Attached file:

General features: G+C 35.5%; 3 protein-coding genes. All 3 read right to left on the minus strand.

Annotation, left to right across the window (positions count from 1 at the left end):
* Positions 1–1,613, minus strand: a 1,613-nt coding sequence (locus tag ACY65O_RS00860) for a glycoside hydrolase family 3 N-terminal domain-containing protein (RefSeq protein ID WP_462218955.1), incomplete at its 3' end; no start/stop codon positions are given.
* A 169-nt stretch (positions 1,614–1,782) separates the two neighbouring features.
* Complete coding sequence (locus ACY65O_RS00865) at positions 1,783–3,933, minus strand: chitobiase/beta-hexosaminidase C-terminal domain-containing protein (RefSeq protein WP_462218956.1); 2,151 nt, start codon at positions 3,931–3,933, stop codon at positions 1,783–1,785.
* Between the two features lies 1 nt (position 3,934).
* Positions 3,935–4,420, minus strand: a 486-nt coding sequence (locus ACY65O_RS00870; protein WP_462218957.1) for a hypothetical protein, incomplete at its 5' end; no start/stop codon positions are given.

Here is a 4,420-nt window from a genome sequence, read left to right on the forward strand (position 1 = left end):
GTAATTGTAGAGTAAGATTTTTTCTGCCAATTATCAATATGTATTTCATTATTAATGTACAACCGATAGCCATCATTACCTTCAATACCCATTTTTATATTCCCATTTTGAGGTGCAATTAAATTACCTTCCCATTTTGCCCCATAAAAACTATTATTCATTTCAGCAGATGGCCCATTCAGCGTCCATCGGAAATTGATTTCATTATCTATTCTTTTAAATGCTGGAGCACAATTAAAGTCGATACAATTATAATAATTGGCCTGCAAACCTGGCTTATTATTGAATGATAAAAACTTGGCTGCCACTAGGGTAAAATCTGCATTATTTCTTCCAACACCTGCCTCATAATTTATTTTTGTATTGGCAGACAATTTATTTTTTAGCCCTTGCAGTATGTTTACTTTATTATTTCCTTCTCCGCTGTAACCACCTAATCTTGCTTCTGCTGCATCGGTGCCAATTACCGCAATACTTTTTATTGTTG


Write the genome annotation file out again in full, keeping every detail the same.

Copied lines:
General features: G+C 35.5%; 3 protein-coding genes. All 3 read right to left on the minus strand.

Annotation, left to right across the window (positions count from 1 at the left end):
* Positions 1–1,613, minus strand: a 1,613-nt coding sequence (locus tag ACY65O_RS00860) for a glycoside hydrolase family 3 N-terminal domain-containing protein (RefSeq protein ID WP_462218955.1), incomplete at its 3' end; no start/stop codon positions are given.
* A 169-nt stretch (positions 1,614–1,782) separates the two neighbouring features.
* Complete coding sequence (locus ACY65O_RS00865) at positions 1,783–3,933, minus strand: chitobiase/beta-hexosaminidase C-terminal domain-containing protein (RefSeq protein WP_462218956.1); 2,151 nt, start codon at positions 3,931–3,933, stop codon at positions 1,783–1,785.
* Between the two features lies 1 nt (position 3,934).
* Positions 3,935–4,420, minus strand: a 486-nt coding sequence (locus ACY65O_RS00870; protein WP_462218957.1) for a hypothetical protein, incomplete at its 5' end; no start/stop codon positions are given.

Here is a 4,420-nt window from a genome sequence, read left to right on the forward strand (position 1 = left end):
GTAATTGTAGAGTAAGATTTTTTCTGCCAATTATCAATATGTATTTCATTATTAATGTACAACCGATAGCCATCATTACCTTCAATACCCATTTTTATATTCCCATTTTGAGGTGCAATTAAATTACCTTCCCATTTTGCCCCATAAAAACTATTATTCATTTCAGCAGATGGCCCATTCAGCGTCCATCGGAAATTGATTTCATTATCTATTCTTTTAAATGCTGGAGCACAATTAAAGTCGATACAATTATAATAATTGGCCTGCAAACCTGGCTTATTATTGAATGATAAAAACTTGGCTGCCACTAGGGTAAAATCTGCATTATTTCTTCCAACACCTGCCTCATAATTTATTTTTGTATTGGCAGACAATTTATTTTTTAGCCCTTGCAGTATGTTTACTTTATTATTTCCTTCTCCGCTGTAACCACCTAATCTTGCTTCTGCTGCATCGGTGCCAATTACCGCAATACTTTTTATTGTTG